These quick Paleo “Peanut” Noodles are made from rutabaga and are surprisingly similar to actual noodles. They work beautifully with the cashew and tahini sauce to create a creamy vegan and paleo recipe.
A few weeks ago, I found myself way past lunch with nothing prepped. Stomach grumbling and frustration growing. Hangry is a term I will liberally apply to myself if I come close to missing meals.
Sure eggs were a good option (because eggs are always a good option) but I was craving something else. I glanced around, uninspired, ready to give up when I caught sight of the unassuming rutabaga sitting on my counter. Coated in wax and looking rather lonely, I peeled it, spiralized it and stared at the noodles for a while, lifting them out of the dish and inspecting them closely. In the peering afternoon light, I watched them bounce slightly when releasing them back in the bowl. Meanwhile, my stomach was making it clear that this standing around wasn’t going to work.
I opened cabinets in desperation when as inspiration usually does, hit me over the head. Some cashew butter, some tahini, lemon, liquid aminos, salt and water and I had a tangy, nutty sauce within minutes. The rutabaga noodles cooked within minutes and I had myself a delicious, filling lunch. Since I wanted something with a little crunch, I grabbed a handful of edamame, defrosted them and topped the “peanut” noodles with them.
There are few things that bring me as much satisfaction as simple recipes. They’re the ones that make my heart beat just a little bit faster and bring me the greatest pleasure. It feels almost like I’m cheating the system when something tastes that good and requires so few ingredients – not to mention, is actually quite healthy.
These Paleo “Peanut” Noodles are:
- quick and easy to make
- a perfect peanut noodles alternative
- creamy and delicious
- paleo and whole 30 (if you leave out the edamame)
What do you need to make paleo “peanut” noodles?
This recipe is absurdly simple to make and requires just a few simple ingredients. To make rutabaga “peanut” noodles you need, rutabaga, cashew butter, tahini, salt, lemon, sesame oil, water, liquid aminos and edamame.
How do you make rutabaga noodles?
Rutabaga noodles are simple to make, delicious and taste in my opinion very similar to pasta once they’ve been cooked. They have a wonderful consistency that makes any sauce stick to them beautifully.
Rutabaga most of the time comes in a wax coating so you need to peel it well and using a spiralizer, spiralize the noodles. If you don’t have one, you could use a peeler and create strips, but your strips will likely be quite thick. I would recommend investing in a spiralizer. I currently use this one and it has been great. It’s inexpensive and works very well on larger, rounder roots.
Once you’ve spiralized your rutabaga, you just need to toss them in a pan for 5 minutes with a little sesame oil and voila, your noodles are done!
Can you substitute peanut butter for cashew butter?
You certainly can. Just be sure to look for the least processed brand with minimal additives. Try and stick to peanut butter that contains just peanuts and salt. The same goes for cashew butter.
Where do you find tahini?
If you’re not familiar with tahini, you’ll find it in the same section as most nut butters and most grocery stores carry it. Tahini is a bit harder to stir so be sure to stir it as best as you can otherwise you’ll end up with mostly the liquid part and that will affect your sauce.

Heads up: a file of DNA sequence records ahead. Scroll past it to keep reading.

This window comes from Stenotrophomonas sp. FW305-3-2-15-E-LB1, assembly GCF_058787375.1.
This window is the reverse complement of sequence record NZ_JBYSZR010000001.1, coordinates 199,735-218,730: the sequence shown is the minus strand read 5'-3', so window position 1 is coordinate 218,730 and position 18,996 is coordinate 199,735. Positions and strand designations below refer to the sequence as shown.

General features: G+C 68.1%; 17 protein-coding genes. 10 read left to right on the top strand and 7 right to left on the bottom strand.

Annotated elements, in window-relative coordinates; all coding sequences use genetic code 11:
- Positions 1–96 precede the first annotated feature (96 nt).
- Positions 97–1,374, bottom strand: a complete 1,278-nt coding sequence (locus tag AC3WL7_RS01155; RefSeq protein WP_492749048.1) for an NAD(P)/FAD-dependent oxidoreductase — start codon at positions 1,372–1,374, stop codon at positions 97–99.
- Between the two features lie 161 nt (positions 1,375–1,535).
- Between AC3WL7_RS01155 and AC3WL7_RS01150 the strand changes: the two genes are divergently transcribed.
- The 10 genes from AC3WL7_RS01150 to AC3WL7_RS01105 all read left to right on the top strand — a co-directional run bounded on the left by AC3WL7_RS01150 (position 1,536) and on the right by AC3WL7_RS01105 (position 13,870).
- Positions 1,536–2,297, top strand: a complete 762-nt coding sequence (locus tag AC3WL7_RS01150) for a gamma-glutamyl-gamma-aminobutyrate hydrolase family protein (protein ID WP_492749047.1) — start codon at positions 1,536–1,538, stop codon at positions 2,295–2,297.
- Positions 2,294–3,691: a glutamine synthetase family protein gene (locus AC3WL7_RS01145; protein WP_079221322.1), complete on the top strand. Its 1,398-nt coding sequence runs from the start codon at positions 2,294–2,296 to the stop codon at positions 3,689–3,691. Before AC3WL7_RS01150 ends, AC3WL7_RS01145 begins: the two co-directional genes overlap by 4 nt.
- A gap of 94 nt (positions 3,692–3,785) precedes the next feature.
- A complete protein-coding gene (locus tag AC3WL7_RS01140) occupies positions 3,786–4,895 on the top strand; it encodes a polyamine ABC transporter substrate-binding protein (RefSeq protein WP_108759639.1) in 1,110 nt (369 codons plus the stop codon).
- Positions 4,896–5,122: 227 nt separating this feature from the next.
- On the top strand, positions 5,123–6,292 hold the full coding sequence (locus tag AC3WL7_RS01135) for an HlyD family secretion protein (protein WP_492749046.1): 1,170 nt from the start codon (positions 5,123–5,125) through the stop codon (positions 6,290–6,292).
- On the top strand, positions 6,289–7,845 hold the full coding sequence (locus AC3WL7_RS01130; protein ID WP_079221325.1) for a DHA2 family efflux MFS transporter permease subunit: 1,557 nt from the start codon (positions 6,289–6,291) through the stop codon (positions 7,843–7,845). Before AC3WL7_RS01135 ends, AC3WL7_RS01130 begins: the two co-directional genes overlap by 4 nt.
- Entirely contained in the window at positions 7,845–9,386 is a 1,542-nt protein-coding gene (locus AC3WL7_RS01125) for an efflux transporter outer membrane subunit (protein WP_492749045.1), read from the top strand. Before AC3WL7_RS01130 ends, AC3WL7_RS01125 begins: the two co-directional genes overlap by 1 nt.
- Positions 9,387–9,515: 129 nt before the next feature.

Making the paleo “peanut” sauce
This sauce is so easy to make, you only need a handful of ingredients you most likely already have in your pantry. You’ll need tahini, cashew butter, coconut aminos or liquid aminos, lemon juice, a pinch of garlic powder (optional), salt, sesame oil, and water. It’s that easy! And the wonderful thing about this “peanut” sauce is that it’s perfect for those following a paleo or whole 30 lifestyles.
What’s the difference between liquid and coconut aminos?
Coconut aminos are generally used by those following a paleo and whole 30 lifestyle. It is the substitute for soy sauce. Liquid aminos are gluten-free but as it contains soy, should be avoided if following a strict paleo lifestyle.
But edamame isn’t paleo, is it?
Edamame is not paleo but if you’re adding just a few beans to your noodles, chances are you’re going to be okay. I use soy sparingly but once in a while, it is perfectly fine. If you’re strictly paleo or whole 30, avoid them altogether and use crushed cashews instead.
What are the sprouts you’re using?
Those are broccoli sprouts but you can use any kind of sprout you wish or skip the sprouts. I just like them for a little added color and nutrition.
More vegetable noodle recipes:
- Chicken Tetrazzini with Rutabaga Noodles
- Rutabaga Noodles with Tahini Sauce and Cashew Crumble
- Paleo Thai Noodles
- Zoodles with Avocado and Egg
- 1 large rutabaga peeled and spiralized
- 2 tbsp cashew butter
- 2 tbsp tahini
- 1 tsp coconut aminos
- 2 tbsp sesame oil divided
- 1 tbsp water
- 1/8 tsp garlic powder
- 2 tsp fresh lemon juice
- 1/4 tsp salt
- optional: shelled edamame
- optional: sprouts of your choice
1. Peel and spiralize rutabaga. Set aside.
In a medium bowl, combine all ingredients aside from 1 tbsp sesame oil and whisk until incorporated. Set aside.
2. Heat a medium saucepan over medium heat, add sesame oil and rutabaga noodles and cook until soft (about 5-7), stirring them regularly.
3. When rutabaga noodles are soft, add sauce and heat through.
Serve right away. And if you wish, add shelled edamame and sprouts.
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Coconut Secret Coconut Aminos (2 Pack) - 8 fl oz - Low Sodium Soy Sauce Alternative, Low-Glycemic - Organic, Vegan, Non-GMO, Gluten-Free, Kosher - Keto, Paleo - 96 Total Servings
Kevala Organic Sesami Tahini, 16 Ounce
Vor Pure Cashew Butter | Only One Ingredient
365 Everyday Value, Organic Sesame Seed Oil, 8.4 fl oz